WINNIPEG (CityNews) — The Manitoba government pledged to continue its fight against COVID-19 in the province as detailed in the release of its new budget on Wednesday afternoon.
Manitoba has earmarked $1.18 billion for its COVID-19 costs for the 2021-22 fiscal year.
Finance Minister Scott Fielding says that money will cover personal protective equipment (PPE), vaccine deployment, education supports and more.
“As we enter this second year of the pandemic, it is clear that Manitobans have endured much that could never have been anticipated,” Fielding said in his budget speech. “We thank Manitobans for their resilience, their patience and their optimism during this time of great challenge.
“This government will not rest until COVID-19 has been put to rest.”
The budget saw Manitoba’s health-care funding increase by $156 million to the highest total in provincial history.
Of the new health-care money, $230 million is being earmarked for PPE, testing and vaccine site infrastructure and contact tracing.
Another $100 million will be spent on the province’s vaccine program to ensure Manitobans continue to receive the COVID-19 vaccine. As of Tuesday, roughly 14 per cent of adults in the province had received at least one dose of the vaccine.
The government is pledging a further $350 million in additional health-care investments to combat future waves of the virus.
A further $40 million is being spent on reducing wait times for surgeries delayed by the pandemic and nearly $10 million to add roughly 120 personal care home beds.
Economic recovery and other sectors
The budget also puts $62 million towards helping businesses retrain employees and developing online stores. An extra $25 million is set aside for youth job programs.
Also part of the economic bounce-back plan: a record $2.1 billion for infrastructure, including roads, schools, and the new St. Boniface emergency department.
Other areas of focus in Manitoba’s new budget: cancer treatments, mental health services, seniors and child care, rent assist programs, infrastructure works and emergency expenditures to prepare for floods, fires and droughts.
“Budget 2021 has two clear goals: protect Manitobans and their services through COVID-19 and advance Manitoba and its economy past COVID-19,” said Fielding.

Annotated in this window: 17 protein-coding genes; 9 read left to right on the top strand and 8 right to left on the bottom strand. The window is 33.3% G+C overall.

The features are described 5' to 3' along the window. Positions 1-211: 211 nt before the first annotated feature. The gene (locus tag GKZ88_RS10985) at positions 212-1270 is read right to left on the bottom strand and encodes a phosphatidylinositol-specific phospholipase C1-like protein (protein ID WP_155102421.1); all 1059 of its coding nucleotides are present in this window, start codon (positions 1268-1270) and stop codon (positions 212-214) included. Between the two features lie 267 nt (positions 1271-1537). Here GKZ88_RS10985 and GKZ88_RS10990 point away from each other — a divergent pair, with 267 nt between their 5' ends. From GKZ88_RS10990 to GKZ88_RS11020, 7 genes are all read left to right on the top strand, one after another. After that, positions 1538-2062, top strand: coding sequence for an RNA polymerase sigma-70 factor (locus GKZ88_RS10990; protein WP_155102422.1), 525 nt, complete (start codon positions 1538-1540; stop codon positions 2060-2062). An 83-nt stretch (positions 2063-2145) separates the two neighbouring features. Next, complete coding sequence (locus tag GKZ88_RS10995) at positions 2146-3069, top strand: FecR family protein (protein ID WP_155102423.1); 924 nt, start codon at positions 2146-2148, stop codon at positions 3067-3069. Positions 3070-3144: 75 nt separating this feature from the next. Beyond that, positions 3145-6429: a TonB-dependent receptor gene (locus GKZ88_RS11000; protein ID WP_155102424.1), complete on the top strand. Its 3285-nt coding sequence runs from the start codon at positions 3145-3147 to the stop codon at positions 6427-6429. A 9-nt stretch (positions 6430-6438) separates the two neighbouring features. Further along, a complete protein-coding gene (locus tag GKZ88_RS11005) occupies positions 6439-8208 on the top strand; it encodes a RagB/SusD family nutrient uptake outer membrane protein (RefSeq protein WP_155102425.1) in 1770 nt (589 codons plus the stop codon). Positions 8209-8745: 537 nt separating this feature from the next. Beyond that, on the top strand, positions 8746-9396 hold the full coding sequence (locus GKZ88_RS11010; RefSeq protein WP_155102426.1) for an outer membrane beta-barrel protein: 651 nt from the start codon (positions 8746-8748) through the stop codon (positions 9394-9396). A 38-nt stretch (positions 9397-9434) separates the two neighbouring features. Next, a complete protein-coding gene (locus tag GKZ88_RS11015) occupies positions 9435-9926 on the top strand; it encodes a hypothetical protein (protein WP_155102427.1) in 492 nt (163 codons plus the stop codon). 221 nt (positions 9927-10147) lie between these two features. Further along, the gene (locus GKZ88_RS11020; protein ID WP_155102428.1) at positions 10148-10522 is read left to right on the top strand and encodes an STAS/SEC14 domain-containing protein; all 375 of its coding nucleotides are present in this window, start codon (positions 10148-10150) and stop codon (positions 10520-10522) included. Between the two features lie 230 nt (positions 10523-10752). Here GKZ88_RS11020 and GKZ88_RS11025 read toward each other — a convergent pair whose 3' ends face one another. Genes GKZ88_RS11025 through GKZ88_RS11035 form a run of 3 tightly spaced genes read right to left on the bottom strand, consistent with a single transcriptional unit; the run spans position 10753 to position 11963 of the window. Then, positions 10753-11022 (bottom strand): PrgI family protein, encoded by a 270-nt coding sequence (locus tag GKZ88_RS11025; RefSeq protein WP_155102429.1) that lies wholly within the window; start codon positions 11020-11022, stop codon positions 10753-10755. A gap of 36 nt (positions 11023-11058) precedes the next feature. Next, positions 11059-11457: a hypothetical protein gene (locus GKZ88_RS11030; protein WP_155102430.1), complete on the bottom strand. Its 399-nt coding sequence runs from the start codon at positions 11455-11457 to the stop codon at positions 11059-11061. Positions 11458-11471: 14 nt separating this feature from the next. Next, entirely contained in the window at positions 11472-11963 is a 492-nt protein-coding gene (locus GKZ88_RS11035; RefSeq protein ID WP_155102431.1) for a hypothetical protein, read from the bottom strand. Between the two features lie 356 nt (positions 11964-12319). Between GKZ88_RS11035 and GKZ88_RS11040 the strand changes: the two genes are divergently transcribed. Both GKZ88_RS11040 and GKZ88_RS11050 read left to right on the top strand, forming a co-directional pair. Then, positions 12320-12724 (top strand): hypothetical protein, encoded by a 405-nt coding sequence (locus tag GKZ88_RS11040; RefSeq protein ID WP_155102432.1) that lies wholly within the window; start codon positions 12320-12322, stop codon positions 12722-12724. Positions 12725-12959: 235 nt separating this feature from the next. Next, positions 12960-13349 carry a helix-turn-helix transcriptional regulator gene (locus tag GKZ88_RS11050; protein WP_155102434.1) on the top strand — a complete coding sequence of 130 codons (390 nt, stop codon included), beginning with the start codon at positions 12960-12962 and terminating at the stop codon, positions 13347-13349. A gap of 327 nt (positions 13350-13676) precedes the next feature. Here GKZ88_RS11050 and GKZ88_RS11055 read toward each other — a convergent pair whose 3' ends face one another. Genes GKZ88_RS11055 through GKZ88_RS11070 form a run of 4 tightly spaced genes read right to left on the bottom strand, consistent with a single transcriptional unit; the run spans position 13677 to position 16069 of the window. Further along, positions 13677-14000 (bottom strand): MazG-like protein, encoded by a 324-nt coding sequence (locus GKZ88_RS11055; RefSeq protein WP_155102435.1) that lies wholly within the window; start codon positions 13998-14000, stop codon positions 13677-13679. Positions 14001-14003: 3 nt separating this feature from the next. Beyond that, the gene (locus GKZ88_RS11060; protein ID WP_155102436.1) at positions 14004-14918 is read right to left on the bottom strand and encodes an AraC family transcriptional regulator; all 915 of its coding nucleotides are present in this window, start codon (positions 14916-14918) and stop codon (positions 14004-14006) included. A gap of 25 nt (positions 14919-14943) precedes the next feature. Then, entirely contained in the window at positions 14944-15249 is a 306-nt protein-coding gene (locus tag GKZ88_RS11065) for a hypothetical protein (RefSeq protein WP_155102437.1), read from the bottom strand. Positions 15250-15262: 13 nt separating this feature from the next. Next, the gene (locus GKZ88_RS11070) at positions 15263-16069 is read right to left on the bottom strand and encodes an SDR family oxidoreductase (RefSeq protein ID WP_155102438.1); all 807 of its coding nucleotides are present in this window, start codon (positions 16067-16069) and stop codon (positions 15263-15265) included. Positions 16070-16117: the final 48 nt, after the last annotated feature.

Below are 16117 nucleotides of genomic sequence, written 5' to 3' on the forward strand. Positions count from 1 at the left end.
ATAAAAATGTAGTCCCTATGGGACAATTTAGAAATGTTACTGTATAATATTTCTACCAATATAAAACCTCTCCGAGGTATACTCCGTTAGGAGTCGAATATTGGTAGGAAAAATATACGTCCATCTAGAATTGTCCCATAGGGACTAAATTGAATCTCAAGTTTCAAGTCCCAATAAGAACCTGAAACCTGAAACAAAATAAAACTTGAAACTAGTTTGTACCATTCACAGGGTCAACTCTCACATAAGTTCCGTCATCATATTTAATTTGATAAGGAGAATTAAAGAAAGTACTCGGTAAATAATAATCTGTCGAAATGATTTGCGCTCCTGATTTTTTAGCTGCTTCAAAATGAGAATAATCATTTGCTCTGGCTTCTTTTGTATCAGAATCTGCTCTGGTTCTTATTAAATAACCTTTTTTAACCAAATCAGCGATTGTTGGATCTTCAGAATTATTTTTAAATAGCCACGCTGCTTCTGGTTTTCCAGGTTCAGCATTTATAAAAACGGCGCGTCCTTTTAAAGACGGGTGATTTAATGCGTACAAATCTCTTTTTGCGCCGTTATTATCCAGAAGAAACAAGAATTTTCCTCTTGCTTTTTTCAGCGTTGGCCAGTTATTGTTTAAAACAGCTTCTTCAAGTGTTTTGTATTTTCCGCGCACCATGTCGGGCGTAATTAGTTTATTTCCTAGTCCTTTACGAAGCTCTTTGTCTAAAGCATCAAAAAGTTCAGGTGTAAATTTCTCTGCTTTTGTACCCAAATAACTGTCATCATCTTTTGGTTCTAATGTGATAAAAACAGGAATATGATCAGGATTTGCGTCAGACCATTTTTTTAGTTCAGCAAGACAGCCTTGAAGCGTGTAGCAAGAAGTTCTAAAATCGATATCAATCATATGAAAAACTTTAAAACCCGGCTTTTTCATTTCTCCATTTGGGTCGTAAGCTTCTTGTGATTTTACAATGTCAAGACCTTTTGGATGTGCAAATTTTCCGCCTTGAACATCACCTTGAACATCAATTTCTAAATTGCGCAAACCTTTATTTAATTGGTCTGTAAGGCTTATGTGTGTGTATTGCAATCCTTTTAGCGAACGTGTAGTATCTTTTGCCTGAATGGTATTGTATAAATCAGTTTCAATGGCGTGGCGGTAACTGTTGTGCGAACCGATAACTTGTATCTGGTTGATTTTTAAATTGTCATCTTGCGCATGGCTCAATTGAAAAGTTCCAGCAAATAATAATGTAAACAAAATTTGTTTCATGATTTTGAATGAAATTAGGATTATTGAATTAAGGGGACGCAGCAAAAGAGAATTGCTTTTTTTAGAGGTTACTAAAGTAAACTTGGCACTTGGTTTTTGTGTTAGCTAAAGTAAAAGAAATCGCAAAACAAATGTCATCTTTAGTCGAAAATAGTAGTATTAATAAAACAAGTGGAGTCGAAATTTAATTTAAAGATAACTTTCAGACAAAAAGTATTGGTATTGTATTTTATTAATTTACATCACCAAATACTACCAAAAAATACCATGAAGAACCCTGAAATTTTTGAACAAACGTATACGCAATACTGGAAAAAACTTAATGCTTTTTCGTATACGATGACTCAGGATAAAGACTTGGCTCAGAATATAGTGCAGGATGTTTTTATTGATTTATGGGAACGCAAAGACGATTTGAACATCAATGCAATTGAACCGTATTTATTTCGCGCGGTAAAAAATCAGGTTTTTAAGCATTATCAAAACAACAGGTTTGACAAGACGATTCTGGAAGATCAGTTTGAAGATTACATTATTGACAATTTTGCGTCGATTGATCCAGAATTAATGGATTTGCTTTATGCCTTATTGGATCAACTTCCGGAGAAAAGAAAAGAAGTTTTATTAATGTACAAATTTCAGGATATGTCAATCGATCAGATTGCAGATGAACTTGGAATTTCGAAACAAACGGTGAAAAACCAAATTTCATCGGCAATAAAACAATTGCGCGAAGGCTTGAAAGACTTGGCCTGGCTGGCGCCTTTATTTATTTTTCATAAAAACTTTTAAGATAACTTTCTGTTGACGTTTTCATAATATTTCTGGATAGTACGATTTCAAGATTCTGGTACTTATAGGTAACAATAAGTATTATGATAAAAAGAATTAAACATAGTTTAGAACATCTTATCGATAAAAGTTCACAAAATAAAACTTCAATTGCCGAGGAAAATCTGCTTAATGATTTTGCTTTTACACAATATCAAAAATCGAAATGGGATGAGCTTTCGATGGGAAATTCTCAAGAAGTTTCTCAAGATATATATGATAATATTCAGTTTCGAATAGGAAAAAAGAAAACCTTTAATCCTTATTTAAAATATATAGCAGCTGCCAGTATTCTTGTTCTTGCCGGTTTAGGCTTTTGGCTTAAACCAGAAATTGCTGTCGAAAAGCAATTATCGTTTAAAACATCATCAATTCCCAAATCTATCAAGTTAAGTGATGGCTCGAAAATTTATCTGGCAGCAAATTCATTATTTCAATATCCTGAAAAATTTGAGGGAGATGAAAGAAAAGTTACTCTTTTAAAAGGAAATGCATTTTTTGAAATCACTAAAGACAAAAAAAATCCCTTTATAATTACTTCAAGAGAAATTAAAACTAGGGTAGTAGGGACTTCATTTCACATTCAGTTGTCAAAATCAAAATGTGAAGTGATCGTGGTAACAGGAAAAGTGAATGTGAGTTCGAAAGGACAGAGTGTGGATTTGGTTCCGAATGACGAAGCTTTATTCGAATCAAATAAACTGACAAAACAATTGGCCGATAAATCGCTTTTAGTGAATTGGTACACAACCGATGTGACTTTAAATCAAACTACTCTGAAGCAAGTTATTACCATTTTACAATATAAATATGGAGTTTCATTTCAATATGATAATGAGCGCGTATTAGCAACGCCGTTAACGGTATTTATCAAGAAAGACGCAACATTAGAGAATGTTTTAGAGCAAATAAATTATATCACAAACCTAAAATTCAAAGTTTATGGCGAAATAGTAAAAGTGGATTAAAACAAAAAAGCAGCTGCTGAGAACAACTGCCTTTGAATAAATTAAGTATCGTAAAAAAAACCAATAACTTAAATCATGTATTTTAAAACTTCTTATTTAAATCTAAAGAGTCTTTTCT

Tax cuts: more money in pockets of Manitobans
The Progressive Conservative government’s budget also followed through on two earlier tax promises.
One was to start phasing out the education tax on property, and the other was to eliminate the provincial sales tax on personal care services such as haircuts.
The province pledged a 50 per cent reduction in education taxes, 25 per cent per year for residential and farm properties and 10 per cent for other properties.
That means an estimated 658,000 property owners will get rebate cheques averaging more than $1,000 over the next two years.
The province says it will re-invest an estimated $23 million into the system to cover this.
“As a government we believe now more than ever before that Manitobans deserve a break quite frankly,” said Premier Brian Pallister. “They deserve to keep a little bit more of their hard-earned money, especially in these pandemic challenged times.”
Vehicle registration fees will go down 10 per cent starting in July.
The province is also promising to index basic personal tax thresholds to inflation. The government estimates an extra 1,500 Manitobans will not pay taxes next year as a result.
Fielding said the tax cuts were needed, even as Pallister’s government is projecting a 1.6-billion-dollar deficit.
Requests from City of Winnipeg
The City of Winnipeg made three key requests: funding for the revamped North End Water Treatment Plant, more money for transit and a promise that the province will continue to fund municipal services at the same level as the previous year.
What the province promised today: there is $81.5 million remaining in their funding for the North End project — it will be flowed out as negotiations progress.
A similar message on transit. Once the city finalizes their new plan, the province says negotiations can begin on more funding. For now, transit funding will flow out of an estimated $75 million for capital.
We know Manitobans deserve a break, especially during this pandemic,” said Fielding. “That’s why we will take even more steps to protect your incomes by reducing the taxes you pay and helping you keep more of your hard-earned money with you, where it belongs.”
And there are some new taxes on the way: streaming services, online marketplaces, and online accommodation sites will be sales tax eligible.
–with files from The Canadian Press